Tackle Indoor Home Humidity
Summer in Alaska can bring unpredictable temperatures, which can play with the amount of moisture and humidity in the air. Tack on the heat from cooking and showering during July and August, and you’ve just added an abundance of moisture to the home you live in. So, what’s the problem? Besides being a little uncomfortable, humidity levels can pose health risks from dust mites and mold. It can also result in structural damage to your home. While air conditioners are great for reducing indoor humidity, they are not always cost-effective to run on a regular basis. Instead, try someone of these inexpensive ways to control the humidity levels in your home over the next few months:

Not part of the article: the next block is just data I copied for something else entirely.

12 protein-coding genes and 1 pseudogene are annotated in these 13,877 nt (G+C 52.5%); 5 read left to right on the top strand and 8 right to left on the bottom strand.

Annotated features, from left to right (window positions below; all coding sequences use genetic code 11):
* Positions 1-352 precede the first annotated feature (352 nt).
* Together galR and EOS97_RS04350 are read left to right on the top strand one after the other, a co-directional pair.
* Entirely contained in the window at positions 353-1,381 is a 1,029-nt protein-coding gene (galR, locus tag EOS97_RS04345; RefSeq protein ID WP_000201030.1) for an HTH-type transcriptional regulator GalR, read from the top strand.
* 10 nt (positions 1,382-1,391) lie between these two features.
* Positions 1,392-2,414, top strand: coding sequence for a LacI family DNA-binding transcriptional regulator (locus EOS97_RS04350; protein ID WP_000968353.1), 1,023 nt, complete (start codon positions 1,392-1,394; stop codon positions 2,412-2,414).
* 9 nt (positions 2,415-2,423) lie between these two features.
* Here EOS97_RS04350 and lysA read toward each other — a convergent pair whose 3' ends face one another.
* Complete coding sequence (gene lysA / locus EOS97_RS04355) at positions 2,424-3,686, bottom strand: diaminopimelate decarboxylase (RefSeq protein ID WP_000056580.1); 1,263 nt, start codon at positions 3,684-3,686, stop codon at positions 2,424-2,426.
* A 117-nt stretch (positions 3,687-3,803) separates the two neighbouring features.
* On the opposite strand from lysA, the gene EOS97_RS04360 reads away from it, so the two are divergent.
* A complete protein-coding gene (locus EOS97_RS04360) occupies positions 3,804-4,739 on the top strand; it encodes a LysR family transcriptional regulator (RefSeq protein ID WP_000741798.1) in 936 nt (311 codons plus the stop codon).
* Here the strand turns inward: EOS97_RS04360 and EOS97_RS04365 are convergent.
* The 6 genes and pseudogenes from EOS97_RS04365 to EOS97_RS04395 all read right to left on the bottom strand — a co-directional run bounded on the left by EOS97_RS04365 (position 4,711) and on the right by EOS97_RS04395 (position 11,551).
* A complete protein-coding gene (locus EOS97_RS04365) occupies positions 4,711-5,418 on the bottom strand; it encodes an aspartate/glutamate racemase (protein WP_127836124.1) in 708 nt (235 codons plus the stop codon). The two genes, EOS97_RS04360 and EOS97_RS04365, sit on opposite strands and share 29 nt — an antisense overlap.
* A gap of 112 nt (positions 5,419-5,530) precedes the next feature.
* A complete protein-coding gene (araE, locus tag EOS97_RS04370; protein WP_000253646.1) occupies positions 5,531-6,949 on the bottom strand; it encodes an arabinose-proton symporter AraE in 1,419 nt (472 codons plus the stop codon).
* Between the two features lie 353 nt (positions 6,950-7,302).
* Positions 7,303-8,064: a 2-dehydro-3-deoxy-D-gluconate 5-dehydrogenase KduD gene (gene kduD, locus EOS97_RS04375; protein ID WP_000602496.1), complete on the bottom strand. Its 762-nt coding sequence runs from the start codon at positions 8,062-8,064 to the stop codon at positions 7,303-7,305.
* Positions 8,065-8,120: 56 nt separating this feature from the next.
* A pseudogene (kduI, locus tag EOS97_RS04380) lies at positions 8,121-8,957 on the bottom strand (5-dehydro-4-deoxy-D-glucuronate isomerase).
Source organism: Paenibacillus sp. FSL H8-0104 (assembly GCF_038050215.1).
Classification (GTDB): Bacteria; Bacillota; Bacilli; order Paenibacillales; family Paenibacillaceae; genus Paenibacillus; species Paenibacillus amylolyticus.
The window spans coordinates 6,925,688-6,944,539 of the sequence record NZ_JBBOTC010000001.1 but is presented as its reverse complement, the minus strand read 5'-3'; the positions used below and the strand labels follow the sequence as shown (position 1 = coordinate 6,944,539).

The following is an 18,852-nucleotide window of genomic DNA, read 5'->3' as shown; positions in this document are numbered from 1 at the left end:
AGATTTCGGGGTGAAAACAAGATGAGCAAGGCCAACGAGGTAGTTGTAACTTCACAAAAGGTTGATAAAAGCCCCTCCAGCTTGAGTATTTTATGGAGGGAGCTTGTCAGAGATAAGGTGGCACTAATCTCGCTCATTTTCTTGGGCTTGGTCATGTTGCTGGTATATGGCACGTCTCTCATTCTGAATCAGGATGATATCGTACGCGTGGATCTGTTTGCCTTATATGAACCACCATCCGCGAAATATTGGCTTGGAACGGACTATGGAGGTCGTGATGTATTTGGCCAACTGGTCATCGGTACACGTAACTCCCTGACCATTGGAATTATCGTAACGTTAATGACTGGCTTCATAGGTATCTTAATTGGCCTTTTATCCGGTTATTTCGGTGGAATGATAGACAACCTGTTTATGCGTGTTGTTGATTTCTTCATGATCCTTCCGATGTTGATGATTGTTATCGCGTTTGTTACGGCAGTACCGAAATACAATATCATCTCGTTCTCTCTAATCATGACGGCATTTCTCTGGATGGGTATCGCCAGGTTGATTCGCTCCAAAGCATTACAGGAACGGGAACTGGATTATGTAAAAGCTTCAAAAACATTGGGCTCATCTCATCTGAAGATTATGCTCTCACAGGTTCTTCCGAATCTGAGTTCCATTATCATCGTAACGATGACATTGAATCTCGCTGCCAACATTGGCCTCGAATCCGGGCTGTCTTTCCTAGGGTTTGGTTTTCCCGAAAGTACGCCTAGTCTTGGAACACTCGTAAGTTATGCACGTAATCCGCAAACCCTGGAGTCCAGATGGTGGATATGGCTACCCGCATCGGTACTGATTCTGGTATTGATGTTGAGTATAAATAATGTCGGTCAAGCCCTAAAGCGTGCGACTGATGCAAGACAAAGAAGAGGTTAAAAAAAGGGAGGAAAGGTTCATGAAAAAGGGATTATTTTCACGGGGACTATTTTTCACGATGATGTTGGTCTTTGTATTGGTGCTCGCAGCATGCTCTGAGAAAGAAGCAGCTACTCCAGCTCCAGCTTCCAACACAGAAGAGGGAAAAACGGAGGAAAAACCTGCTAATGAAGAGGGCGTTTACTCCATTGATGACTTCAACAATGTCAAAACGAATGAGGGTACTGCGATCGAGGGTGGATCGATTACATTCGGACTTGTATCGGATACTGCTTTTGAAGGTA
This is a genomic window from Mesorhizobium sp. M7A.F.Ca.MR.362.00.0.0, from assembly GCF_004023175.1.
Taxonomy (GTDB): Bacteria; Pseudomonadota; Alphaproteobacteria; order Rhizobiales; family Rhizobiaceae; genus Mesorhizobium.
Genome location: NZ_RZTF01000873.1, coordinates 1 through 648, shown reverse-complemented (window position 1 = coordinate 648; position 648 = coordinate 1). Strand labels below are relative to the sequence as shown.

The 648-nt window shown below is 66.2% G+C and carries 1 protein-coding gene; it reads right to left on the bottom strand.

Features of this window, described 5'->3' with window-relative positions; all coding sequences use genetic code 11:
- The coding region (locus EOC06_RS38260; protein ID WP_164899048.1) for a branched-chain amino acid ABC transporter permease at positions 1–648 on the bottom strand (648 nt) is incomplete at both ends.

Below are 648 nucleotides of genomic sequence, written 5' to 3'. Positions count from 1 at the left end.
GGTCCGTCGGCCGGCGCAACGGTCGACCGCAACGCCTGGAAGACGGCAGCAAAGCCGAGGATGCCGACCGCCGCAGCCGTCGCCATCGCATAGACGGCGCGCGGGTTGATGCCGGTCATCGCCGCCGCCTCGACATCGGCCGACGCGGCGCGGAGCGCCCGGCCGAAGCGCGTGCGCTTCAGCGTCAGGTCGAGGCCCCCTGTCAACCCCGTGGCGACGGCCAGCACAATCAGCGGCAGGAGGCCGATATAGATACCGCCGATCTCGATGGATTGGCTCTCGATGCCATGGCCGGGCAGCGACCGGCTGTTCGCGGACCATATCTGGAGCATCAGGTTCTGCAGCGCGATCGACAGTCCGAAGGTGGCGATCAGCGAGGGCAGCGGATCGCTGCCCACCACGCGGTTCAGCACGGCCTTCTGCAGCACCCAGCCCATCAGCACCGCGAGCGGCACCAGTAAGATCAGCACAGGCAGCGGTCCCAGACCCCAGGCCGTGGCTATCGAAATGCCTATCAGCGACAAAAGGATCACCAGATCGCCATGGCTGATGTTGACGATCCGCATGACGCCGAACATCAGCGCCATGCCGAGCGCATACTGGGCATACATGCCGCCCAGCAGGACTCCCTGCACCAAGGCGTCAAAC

1) Does your thermostat display humidity levels? If so, you want to keep the relative humidity below 55%. If not, get a hold of a hygrometer.
2) In areas that produce high levels of moisture such as the kitchen, bathroom and laundry room, install exhaust fans.
3) Resist the urge to take long, hot showers. Instead cut-back on your water use and take shorter showers at cooler temperatures. Also, invest in a low-flow showerhead to decrease the amount of steam produced.
4) Looking for cooking appliances other than your stove? Get outside and start the BBQ. Summer was made for grilling. If indoor cooking is more your style, purchase a slow cooker, as they release less steam and produce fantastic meal alternatives.
5) If you’re having trouble keeping high humidity levels balanced, use a dehumidifier. Follow manufacturers instructions and keep windows and doors closed when in-use.